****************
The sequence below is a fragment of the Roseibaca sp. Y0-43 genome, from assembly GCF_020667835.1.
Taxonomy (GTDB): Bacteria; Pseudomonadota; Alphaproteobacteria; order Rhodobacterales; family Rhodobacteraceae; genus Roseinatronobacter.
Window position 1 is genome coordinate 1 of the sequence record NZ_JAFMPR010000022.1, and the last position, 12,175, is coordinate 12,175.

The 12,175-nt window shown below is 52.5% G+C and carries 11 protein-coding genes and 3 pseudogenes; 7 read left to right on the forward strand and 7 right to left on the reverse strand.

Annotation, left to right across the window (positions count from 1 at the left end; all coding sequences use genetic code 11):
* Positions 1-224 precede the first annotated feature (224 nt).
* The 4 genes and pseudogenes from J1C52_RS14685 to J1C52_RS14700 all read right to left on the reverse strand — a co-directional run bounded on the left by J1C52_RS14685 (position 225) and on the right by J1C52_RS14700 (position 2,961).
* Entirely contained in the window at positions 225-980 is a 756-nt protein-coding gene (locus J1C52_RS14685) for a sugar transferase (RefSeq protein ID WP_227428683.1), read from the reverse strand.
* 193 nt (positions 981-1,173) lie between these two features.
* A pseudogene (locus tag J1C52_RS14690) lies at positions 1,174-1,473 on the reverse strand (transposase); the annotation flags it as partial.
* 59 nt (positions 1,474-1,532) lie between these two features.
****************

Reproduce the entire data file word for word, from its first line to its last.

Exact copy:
The sequence below is a fragment of the Roseibaca sp. Y0-43 genome, from assembly GCF_020667835.1.
Taxonomy (GTDB): Bacteria; Pseudomonadota; Alphaproteobacteria; order Rhodobacterales; family Rhodobacteraceae; genus Roseinatronobacter.
Window position 1 is genome coordinate 1 of the sequence record NZ_JAFMPR010000022.1, and the last position, 12,175, is coordinate 12,175.

The 12,175-nt window shown below is 52.5% G+C and carries 11 protein-coding genes and 3 pseudogenes; 7 read left to right on the forward strand and 7 right to left on the reverse strand.

Annotation, left to right across the window (positions count from 1 at the left end; all coding sequences use genetic code 11):
* Positions 1-224 precede the first annotated feature (224 nt).
* The 4 genes and pseudogenes from J1C52_RS14685 to J1C52_RS14700 all read right to left on the reverse strand — a co-directional run bounded on the left by J1C52_RS14685 (position 225) and on the right by J1C52_RS14700 (position 2,961).
* Entirely contained in the window at positions 225-980 is a 756-nt protein-coding gene (locus J1C52_RS14685) for a sugar transferase (RefSeq protein ID WP_227428683.1), read from the reverse strand.
* 193 nt (positions 981-1,173) lie between these two features.
* A pseudogene (locus tag J1C52_RS14690) lies at positions 1,174-1,473 on the reverse strand (transposase); the annotation flags it as partial.
* 59 nt (positions 1,474-1,532) lie between these two features.